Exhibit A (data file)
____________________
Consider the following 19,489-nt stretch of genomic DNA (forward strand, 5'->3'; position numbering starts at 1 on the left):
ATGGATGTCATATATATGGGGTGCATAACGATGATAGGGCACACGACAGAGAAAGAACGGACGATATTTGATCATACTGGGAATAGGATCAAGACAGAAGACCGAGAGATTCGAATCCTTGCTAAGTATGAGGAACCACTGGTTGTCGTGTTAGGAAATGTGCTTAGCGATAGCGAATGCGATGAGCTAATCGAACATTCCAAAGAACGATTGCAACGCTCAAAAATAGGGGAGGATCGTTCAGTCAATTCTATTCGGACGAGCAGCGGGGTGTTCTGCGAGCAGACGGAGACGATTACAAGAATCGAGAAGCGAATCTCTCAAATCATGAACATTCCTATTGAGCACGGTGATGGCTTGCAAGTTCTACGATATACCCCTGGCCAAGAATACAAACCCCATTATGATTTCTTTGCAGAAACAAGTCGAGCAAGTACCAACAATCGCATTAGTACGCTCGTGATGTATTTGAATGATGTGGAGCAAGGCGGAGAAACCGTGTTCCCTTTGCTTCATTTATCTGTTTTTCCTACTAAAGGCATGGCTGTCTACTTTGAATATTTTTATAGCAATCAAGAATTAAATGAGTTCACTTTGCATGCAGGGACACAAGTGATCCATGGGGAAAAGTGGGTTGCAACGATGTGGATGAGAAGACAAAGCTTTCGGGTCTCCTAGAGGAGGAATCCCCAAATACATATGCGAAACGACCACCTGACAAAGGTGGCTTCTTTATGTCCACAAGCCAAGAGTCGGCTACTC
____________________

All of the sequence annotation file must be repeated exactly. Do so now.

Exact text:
Consider the following 19,489-nt stretch of genomic DNA (forward strand, 5'->3'; position numbering starts at 1 on the left):
ATGGATGTCATATATATGGGGTGCATAACGATGATAGGGCACACGACAGAGAAAGAACGGACGATATTTGATCATACTGGGAATAGGATCAAGACAGAAGACCGAGAGATTCGAATCCTTGCTAAGTATGAGGAACCACTGGTTGTCGTGTTAGGAAATGTGCTTAGCGATAGCGAATGCGATGAGCTAATCGAACATTCCAAAGAACGATTGCAACGCTCAAAAATAGGGGAGGATCGTTCAGTCAATTCTATTCGGACGAGCAGCGGGGTGTTCTGCGAGCAGACGGAGACGATTACAAGAATCGAGAAGCGAATCTCTCAAATCATGAACATTCCTATTGAGCACGGTGATGGCTTGCAAGTTCTACGATATACCCCTGGCCAAGAATACAAACCCCATTATGATTTCTTTGCAGAAACAAGTCGAGCAAGTACCAACAATCGCATTAGTACGCTCGTGATGTATTTGAATGATGTGGAGCAAGGCGGAGAAACCGTGTTCCCTTTGCTTCATTTATCTGTTTTTCCTACTAAAGGCATGGCTGTCTACTTTGAATATTTTTATAGCAATCAAGAATTAAATGAGTTCACTTTGCATGCAGGGACACAAGTGATCCATGGGGAAAAGTGGGTTGCAACGATGTGGATGAGAAGACAAAGCTTTCGGGTCTCCTAGAGGAGGAATCCCCAAATACATATGCGAAACGACCACCTGACAAAGGTGGCTTCTTTATGTCCACAAGCCAAGAGTCGGCTACTC